New research has found that around 70% of long-term care patients are taking one or more potentially inappropriate medicines.
It says this has serious implications for older people since adverse drug reactions can occur, leading to falls and fractures, and patients may require extended hospitalisation.
The main drug involved in inappropriate prescribing was the sedative benzodiazepine.
The research involved examining a sample of 630 patients in Northern Ireland and in the Cork area and was funded by the Centre for Ageing Research and Development in Ireland.
Half of the patients in the Republic were prescribed between nine and 14 medicines, but in an extreme case one resident was prescribed 25 medicines.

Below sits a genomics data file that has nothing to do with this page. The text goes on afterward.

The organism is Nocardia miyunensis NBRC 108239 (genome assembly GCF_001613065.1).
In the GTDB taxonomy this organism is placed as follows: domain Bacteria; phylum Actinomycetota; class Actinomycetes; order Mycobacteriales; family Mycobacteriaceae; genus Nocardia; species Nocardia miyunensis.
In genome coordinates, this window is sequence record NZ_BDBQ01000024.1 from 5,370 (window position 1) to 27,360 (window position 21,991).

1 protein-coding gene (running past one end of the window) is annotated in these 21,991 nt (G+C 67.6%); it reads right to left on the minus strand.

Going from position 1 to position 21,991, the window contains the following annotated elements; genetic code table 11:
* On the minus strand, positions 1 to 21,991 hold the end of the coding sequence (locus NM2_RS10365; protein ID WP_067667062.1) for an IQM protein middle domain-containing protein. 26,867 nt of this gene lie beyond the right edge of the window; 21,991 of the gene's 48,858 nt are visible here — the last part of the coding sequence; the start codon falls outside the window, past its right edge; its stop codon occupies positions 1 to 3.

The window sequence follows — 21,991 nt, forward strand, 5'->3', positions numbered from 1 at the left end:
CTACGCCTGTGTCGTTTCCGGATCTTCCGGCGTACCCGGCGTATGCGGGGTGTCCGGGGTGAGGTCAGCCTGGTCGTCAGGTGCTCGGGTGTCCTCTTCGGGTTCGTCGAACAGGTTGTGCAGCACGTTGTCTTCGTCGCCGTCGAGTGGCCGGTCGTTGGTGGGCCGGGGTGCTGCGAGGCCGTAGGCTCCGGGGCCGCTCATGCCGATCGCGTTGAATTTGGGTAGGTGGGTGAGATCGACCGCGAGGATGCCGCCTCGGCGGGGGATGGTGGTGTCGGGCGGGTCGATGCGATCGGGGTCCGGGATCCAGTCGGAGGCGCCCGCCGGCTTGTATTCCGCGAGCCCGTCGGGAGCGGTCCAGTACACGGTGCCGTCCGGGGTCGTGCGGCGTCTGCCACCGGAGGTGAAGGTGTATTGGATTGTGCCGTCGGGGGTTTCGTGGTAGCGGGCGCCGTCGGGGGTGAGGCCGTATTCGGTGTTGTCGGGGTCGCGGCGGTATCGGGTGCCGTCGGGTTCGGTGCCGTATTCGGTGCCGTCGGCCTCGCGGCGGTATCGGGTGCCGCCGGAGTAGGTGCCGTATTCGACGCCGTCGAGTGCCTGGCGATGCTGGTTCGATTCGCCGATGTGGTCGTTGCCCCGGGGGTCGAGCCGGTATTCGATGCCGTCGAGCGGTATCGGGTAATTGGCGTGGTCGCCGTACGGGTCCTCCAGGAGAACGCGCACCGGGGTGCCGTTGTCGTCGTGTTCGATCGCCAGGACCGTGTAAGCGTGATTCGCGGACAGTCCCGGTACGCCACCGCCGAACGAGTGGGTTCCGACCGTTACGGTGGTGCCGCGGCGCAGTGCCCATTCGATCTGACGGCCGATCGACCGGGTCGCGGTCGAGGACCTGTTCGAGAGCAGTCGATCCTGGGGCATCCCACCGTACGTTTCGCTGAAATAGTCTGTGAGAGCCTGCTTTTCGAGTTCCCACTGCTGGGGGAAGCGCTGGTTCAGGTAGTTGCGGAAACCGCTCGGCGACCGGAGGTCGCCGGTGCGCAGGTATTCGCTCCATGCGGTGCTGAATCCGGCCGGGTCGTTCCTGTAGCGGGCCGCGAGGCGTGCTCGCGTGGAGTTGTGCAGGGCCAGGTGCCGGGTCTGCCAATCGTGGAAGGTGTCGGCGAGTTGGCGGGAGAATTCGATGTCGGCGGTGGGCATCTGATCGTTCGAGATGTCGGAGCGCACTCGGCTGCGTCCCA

In Northern Ireland and the Republic, residents of long-term care facilities were frequently prescribed 11 medicines and often took an average of eight medicines daily.
The researchers found that in the Republic older people use four times more medicines than other age groups.
The report says the cost of inappropriate medicines for the 630 residents was €165,513 a year.
The Department of Health and Children has said it is receiving increasing evidence of inappropriate use of benzodiazepines.
It plans to create an offence of unauthorised possession of benzodiazepine and may also introduce extra legislative controls on how the drug is prescribed.
Age Action Ireland has described the findings of the report as 'disturbing'.
Eamon Timmins, head of advocacy, said the Minister for Health must act on the report.